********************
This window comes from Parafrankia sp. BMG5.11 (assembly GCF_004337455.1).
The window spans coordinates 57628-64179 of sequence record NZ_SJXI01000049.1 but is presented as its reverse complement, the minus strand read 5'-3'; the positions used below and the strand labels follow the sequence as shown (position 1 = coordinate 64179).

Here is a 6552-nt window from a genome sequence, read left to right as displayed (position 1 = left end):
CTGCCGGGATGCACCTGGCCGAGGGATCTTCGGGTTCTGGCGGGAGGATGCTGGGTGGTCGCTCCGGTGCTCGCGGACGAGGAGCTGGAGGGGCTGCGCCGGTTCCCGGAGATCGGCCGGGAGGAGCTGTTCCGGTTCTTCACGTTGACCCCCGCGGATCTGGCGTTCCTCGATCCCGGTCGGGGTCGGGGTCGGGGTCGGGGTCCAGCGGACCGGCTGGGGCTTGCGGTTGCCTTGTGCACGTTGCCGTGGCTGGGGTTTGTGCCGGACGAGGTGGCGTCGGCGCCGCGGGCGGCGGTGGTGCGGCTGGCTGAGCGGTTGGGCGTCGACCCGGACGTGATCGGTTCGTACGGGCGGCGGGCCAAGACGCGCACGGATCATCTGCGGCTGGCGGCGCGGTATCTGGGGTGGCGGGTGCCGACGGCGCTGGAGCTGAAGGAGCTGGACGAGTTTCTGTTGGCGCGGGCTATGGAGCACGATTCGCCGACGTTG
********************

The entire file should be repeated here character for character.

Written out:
This window comes from Parafrankia sp. BMG5.11 (assembly GCF_004337455.1).
The window spans coordinates 57628-64179 of sequence record NZ_SJXI01000049.1 but is presented as its reverse complement, the minus strand read 5'-3'; the positions used below and the strand labels follow the sequence as shown (position 1 = coordinate 64179).

Here is a 6552-nt window from a genome sequence, read left to right as displayed (position 1 = left end):
CTGCCGGGATGCACCTGGCCGAGGGATCTTCGGGTTCTGGCGGGAGGATGCTGGGTGGTCGCTCCGGTGCTCGCGGACGAGGAGCTGGAGGGGCTGCGCCGGTTCCCGGAGATCGGCCGGGAGGAGCTGTTCCGGTTCTTCACGTTGACCCCCGCGGATCTGGCGTTCCTCGATCCCGGTCGGGGTCGGGGTCGGGGTCGGGGTCCAGCGGACCGGCTGGGGCTTGCGGTTGCCTTGTGCACGTTGCCGTGGCTGGGGTTTGTGCCGGACGAGGTGGCGTCGGCGCCGCGGGCGGCGGTGGTGCGGCTGGCTGAGCGGTTGGGCGTCGACCCGGACGTGATCGGTTCGTACGGGCGGCGGGCCAAGACGCGCACGGATCATCTGCGGCTGGCGGCGCGGTATCTGGGGTGGCGGGTGCCGACGGCGCTGGAGCTGAAGGAGCTGGACGAGTTTCTGTTGGCGCGGGCTATGGAGCACGATTCGCCGACGTTG